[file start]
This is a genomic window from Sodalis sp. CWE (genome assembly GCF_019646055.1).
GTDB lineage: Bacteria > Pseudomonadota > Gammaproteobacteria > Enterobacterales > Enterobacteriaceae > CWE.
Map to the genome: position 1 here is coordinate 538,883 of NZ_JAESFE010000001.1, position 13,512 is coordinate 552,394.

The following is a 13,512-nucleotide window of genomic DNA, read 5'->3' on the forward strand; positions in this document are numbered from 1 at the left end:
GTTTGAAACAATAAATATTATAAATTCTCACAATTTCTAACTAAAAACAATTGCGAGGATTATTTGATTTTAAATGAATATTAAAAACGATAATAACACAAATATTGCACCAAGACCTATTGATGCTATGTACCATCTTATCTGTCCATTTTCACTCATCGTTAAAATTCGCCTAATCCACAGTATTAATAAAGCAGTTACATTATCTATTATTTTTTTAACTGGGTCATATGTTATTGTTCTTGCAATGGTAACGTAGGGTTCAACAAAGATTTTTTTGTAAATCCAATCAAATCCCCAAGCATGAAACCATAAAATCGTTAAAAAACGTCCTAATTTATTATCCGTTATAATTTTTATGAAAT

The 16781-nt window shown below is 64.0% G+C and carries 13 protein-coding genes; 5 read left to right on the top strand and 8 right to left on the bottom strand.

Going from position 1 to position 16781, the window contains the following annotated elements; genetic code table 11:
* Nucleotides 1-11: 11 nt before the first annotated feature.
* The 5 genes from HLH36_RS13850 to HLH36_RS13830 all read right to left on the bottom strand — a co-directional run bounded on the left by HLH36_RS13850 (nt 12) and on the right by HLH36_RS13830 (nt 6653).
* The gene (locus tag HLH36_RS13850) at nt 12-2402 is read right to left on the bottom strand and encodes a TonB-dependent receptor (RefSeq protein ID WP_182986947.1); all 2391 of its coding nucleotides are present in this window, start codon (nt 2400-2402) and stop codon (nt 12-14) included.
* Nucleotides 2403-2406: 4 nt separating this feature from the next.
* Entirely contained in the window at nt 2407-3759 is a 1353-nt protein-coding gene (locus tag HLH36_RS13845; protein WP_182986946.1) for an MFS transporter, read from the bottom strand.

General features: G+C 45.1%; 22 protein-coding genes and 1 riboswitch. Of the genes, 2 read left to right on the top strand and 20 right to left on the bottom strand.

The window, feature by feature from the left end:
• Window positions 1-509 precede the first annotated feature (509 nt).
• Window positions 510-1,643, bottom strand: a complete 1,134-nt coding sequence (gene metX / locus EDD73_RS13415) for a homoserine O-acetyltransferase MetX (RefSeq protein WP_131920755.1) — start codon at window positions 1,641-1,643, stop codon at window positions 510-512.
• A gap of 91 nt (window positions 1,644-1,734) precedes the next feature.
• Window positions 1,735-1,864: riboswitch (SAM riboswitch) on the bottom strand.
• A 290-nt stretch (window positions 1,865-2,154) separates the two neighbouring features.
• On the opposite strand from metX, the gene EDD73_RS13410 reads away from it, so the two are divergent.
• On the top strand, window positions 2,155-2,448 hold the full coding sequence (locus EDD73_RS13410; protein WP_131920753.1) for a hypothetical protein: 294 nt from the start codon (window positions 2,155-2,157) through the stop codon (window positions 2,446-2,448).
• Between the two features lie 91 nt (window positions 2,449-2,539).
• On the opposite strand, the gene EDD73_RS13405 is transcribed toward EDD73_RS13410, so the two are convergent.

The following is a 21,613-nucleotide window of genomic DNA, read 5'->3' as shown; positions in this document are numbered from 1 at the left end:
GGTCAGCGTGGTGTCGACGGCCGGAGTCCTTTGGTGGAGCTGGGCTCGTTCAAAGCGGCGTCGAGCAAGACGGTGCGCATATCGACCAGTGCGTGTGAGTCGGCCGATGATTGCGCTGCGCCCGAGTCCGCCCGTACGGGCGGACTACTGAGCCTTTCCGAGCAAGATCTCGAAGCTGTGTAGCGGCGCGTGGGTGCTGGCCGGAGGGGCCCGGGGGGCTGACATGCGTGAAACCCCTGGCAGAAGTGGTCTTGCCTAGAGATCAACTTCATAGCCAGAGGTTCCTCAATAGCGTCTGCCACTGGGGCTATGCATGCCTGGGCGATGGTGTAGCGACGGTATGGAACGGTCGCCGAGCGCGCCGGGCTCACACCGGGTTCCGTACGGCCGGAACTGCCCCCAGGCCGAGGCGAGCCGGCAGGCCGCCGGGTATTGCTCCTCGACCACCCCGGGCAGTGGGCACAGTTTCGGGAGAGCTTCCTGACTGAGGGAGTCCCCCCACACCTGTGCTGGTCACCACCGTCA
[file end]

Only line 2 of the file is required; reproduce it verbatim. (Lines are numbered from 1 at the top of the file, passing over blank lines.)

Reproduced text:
GTDB lineage: Bacteria > Pseudomonadota > Gammaproteobacteria > Enterobacterales > Enterobacteriaceae > CWE.